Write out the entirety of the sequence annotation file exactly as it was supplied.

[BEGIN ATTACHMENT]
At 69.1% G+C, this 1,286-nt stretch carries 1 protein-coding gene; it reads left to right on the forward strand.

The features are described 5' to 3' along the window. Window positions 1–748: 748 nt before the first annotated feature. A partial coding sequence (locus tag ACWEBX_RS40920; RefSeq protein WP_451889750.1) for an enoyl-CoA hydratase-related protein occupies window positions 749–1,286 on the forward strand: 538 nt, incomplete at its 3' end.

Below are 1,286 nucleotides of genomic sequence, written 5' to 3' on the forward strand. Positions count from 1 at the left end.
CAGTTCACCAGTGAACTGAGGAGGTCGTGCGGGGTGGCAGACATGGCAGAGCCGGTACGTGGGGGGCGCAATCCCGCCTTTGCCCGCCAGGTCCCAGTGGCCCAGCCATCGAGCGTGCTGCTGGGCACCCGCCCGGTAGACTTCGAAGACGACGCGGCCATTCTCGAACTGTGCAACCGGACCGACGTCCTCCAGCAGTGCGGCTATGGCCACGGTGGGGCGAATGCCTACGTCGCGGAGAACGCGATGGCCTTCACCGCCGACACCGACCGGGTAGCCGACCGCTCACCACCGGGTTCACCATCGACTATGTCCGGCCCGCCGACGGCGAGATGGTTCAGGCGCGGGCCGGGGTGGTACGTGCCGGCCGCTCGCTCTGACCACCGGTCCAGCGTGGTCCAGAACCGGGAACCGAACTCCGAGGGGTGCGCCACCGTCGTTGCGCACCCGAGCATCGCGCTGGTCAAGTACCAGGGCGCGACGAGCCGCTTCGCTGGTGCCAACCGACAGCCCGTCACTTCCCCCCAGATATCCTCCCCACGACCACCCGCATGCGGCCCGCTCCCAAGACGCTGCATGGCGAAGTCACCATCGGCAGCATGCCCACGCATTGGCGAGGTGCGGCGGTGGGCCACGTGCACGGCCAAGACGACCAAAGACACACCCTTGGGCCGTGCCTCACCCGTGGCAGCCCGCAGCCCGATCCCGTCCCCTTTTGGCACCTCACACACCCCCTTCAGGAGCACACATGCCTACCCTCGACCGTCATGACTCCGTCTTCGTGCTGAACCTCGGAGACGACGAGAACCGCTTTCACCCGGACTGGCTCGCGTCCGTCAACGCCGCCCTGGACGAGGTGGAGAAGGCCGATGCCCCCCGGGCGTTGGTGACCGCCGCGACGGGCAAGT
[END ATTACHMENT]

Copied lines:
At 69.1% G+C, this 1,286-nt stretch carries 1 protein-coding gene; it reads left to right on the forward strand.

The features are described 5' to 3' along the window. Window positions 1–748: 748 nt before the first annotated feature. A partial coding sequence (locus tag ACWEBX_RS40920; RefSeq protein WP_451889750.1) for an enoyl-CoA hydratase-related protein occupies window positions 749–1,286 on the forward strand: 538 nt, incomplete at its 3' end.

Below are 1,286 nucleotides of genomic sequence, written 5' to 3' on the forward strand. Positions count from 1 at the left end.
CAGTTCACCAGTGAACTGAGGAGGTCGTGCGGGGTGGCAGACATGGCAGAGCCGGTACGTGGGGGGCGCAATCCCGCCTTTGCCCGCCAGGTCCCAGTGGCCCAGCCATCGAGCGTGCTGCTGGGCACCCGCCCGGTAGACTTCGAAGACGACGCGGCCATTCTCGAACTGTGCAACCGGACCGACGTCCTCCAGCAGTGCGGCTATGGCCACGGTGGGGCGAATGCCTACGTCGCGGAGAACGCGATGGCCTTCACCGCCGACACCGACCGGGTAGCCGACCGCTCACCACCGGGTTCACCATCGACTATGTCCGGCCCGCCGACGGCGAGATGGTTCAGGCGCGGGCCGGGGTGGTACGTGCCGGCCGCTCGCTCTGACCACCGGTCCAGCGTGGTCCAGAACCGGGAACCGAACTCCGAGGGGTGCGCCACCGTCGTTGCGCACCCGAGCATCGCGCTGGTCAAGTACCAGGGCGCGACGAGCCGCTTCGCTGGTGCCAACCGACAGCCCGTCACTTCCCCCCAGATATCCTCCCCACGACCACCCGCATGCGGCCCGCTCCCAAGACGCTGCATGGCGAAGTCACCATCGGCAGCATGCCCACGCATTGGCGAGGTGCGGCGGTGGGCCACGTGCACGGCCAAGACGACCAAAGACACACCCTTGGGCCGTGCCTCACCCGTGGCAGCCCGCAGCCCGATCCCGTCCCCTTTTGGCACCTCACACACCCCCTTCAGGAGCACACATGCCTACCCTCGACCGTCATGACTCCGTCTTCGTGCTGAACCTCGGAGACGACGAGAACCGCTTTCACCCGGACTGGCTCGCGTCCGTCAACGCCGCCCTGGACGAGGTGGAGAAGGCCGATGCCCCCCGGGCGTTGGTGACCGCCGCGACGGGCAAGT